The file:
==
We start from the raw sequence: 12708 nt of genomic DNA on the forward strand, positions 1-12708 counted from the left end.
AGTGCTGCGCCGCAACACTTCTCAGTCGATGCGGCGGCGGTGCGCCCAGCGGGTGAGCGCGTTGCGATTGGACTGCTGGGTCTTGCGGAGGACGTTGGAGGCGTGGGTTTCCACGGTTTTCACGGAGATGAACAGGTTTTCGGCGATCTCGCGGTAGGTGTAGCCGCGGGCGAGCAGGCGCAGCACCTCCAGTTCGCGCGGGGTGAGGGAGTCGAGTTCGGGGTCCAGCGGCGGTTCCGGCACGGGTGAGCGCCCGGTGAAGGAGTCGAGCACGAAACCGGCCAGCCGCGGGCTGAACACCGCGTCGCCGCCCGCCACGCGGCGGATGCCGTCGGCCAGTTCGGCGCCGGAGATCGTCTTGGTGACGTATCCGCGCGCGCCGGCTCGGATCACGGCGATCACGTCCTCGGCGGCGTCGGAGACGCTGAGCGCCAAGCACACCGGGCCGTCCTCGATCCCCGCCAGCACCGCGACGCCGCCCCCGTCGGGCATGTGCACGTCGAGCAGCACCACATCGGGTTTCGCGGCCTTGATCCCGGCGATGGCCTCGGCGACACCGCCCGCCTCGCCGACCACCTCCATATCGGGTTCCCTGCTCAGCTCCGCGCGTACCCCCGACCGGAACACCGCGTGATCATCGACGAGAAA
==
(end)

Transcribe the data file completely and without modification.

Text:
We start from the raw sequence: 12708 nt of genomic DNA on the forward strand, positions 1-12708 counted from the left end.
AGTGCTGCGCCGCAACACTTCTCAGTCGATGCGGCGGCGGTGCGCCCAGCGGGTGAGCGCGTTGCGATTGGACTGCTGGGTCTTGCGGAGGACGTTGGAGGCGTGGGTTTCCACGGTTTTCACGGAGATGAACAGGTTTTCGGCGATCTCGCGGTAGGTGTAGCCGCGGGCGAGCAGGCGCAGCACCTCCAGTTCGCGCGGGGTGAGGGAGTCGAGTTCGGGGTCCAGCGGCGGTTCCGGCACGGGTGAGCGCCCGGTGAAGGAGTCGAGCACGAAACCGGCCAGCCGCGGGCTGAACACCGCGTCGCCGCCCGCCACGCGGCGGATGCCGTCGGCCAGTTCGGCGCCGGAGATCGTCTTGGTGACGTATCCGCGCGCGCCGGCTCGGATCACGGCGATCACGTCCTCGGCGGCGTCGGAGACGCTGAGCGCCAAGCACACCGGGCCGTCCTCGATCCCCGCCAGCACCGCGACGCCGCCCCCGTCGGGCATGTGCACGTCGAGCAGCACCACATCGGGTTTCGCGGCCTTGATCCCGGCGATGGCCTCGGCGACACCGCCCGCCTCGCCGACCACCTCCATATCGGGTTCCCTGCTCAGCTCCGCGCGTACCCCCGACCGGAACACCGCGTGATCATCGACGAGAAA